Traditional Taungurung made many objects for hunting, fishing, shelter, battle and clothing. Many were made from materials that have degraded and disappeared over time, but in some cases the skills have been handed down through family lines and are still utilised today.

Wangnarra (Stringybark) was used to construct Yilam (shelters) or to weave Benak (baskets). Fibrous plants, such as Buarth (tussock grass) produced Burrt-tean (twine) for Garrt-girrk (nets) while other tree species were utilised for their timber to fashion Malgarr (shields), Gudjerrun (clubs), Wangim (boomerangs), Darnuk (water carriers) and Gurrong (canoes).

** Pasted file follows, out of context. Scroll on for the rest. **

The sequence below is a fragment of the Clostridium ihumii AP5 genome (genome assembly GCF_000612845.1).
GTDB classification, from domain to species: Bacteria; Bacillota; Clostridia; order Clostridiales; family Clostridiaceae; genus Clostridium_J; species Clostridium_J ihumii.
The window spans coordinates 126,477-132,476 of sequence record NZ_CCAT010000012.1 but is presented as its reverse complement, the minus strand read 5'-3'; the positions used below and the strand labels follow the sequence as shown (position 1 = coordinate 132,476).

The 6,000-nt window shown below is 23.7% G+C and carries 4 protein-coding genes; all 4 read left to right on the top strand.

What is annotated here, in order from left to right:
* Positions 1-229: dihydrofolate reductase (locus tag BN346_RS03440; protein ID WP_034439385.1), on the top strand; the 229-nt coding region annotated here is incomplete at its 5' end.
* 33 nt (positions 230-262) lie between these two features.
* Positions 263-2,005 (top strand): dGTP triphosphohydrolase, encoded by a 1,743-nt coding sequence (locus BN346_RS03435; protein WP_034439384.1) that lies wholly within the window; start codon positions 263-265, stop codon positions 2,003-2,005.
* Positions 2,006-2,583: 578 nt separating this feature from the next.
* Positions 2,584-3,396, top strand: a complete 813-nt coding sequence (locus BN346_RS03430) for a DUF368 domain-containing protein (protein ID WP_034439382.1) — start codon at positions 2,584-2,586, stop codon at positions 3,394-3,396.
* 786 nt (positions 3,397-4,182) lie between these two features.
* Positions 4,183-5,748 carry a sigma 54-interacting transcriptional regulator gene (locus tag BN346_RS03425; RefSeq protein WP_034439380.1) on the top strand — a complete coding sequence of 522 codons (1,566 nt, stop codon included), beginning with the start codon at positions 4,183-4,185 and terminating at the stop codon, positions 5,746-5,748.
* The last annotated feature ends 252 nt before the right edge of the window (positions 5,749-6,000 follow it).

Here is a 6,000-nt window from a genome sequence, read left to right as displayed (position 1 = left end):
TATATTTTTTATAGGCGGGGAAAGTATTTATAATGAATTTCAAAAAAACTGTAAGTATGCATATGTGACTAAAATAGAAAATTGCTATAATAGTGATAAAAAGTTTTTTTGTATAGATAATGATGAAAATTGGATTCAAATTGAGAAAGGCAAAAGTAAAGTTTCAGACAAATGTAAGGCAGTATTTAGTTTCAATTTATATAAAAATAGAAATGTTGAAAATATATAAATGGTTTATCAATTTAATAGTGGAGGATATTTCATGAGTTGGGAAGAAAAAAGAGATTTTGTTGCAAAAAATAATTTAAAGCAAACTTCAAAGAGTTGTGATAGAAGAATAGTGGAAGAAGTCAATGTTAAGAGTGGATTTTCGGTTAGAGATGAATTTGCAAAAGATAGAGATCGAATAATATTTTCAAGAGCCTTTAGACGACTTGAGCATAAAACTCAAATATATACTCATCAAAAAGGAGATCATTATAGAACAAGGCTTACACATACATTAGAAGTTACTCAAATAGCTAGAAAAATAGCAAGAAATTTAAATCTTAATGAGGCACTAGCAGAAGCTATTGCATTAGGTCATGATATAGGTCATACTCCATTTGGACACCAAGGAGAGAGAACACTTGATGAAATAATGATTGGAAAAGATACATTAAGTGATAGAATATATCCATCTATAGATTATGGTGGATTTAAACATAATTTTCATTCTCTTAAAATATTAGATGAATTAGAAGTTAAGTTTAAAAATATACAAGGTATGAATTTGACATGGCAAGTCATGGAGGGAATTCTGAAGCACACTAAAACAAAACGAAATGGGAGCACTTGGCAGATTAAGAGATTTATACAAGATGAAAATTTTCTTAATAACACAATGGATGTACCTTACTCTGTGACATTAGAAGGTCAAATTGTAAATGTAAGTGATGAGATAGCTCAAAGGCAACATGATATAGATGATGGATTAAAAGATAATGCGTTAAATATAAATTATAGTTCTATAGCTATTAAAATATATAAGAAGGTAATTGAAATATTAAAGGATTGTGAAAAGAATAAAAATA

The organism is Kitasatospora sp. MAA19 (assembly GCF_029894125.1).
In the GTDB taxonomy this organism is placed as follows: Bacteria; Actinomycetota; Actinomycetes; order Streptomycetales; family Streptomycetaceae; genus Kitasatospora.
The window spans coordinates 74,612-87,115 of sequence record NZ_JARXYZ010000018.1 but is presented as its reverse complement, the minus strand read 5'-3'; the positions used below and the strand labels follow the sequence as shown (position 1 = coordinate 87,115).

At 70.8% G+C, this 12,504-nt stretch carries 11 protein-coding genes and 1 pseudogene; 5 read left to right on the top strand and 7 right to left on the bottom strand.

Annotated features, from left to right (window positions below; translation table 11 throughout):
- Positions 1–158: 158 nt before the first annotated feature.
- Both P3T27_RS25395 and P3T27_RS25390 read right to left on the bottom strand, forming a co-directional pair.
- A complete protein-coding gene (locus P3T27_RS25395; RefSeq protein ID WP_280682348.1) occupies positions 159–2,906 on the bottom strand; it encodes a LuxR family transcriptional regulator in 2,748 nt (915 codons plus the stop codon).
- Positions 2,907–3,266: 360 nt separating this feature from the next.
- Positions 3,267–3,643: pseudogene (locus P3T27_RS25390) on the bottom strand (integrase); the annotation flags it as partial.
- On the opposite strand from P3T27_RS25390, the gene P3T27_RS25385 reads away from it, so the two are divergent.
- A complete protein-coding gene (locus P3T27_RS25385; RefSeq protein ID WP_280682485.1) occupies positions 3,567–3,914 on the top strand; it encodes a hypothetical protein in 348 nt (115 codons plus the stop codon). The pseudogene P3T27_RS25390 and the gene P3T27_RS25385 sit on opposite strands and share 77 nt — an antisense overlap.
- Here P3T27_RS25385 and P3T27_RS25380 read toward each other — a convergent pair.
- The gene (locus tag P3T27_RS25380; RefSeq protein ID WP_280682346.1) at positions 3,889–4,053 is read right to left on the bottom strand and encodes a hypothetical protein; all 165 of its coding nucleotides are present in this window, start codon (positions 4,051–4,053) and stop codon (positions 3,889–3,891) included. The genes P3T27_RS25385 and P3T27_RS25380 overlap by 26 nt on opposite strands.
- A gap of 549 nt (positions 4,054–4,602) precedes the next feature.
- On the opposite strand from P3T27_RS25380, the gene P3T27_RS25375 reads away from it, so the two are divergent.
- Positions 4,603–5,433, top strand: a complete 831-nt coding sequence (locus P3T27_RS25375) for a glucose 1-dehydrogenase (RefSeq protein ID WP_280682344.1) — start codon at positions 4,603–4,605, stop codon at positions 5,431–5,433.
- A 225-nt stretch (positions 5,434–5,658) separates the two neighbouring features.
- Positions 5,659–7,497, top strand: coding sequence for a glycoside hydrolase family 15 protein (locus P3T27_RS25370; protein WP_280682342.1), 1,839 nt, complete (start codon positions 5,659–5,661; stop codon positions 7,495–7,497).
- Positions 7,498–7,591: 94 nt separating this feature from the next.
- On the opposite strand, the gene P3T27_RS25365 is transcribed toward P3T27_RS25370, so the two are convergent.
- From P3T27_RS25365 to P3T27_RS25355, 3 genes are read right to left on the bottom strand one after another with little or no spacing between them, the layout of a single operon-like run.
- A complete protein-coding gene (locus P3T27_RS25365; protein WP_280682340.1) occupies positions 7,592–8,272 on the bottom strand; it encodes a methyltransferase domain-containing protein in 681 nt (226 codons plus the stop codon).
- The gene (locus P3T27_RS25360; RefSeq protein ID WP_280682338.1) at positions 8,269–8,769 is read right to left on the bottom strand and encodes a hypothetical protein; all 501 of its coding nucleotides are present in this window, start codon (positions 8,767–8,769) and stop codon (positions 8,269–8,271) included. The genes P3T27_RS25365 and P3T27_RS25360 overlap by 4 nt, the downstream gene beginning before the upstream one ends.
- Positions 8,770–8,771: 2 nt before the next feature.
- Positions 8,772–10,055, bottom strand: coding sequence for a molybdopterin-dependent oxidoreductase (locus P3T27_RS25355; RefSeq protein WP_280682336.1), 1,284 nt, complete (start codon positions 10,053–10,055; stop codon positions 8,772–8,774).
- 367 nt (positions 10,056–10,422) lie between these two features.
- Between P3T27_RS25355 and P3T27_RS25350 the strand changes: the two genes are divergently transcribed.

Pelts from the Walert (native possum) were sewn together to form Googarra (cloak), ideal for the often cold and wet conditions. A modern Taungurung possum skin cloak has been made by a group of Taungurung artists led by Mick Harding. You can read the story about the possum cloak at the Culture Victoria website here. Stone and wooden artefacts are still found today on Taungurung country. If you think you may have found a Taungurung artefact please contact us.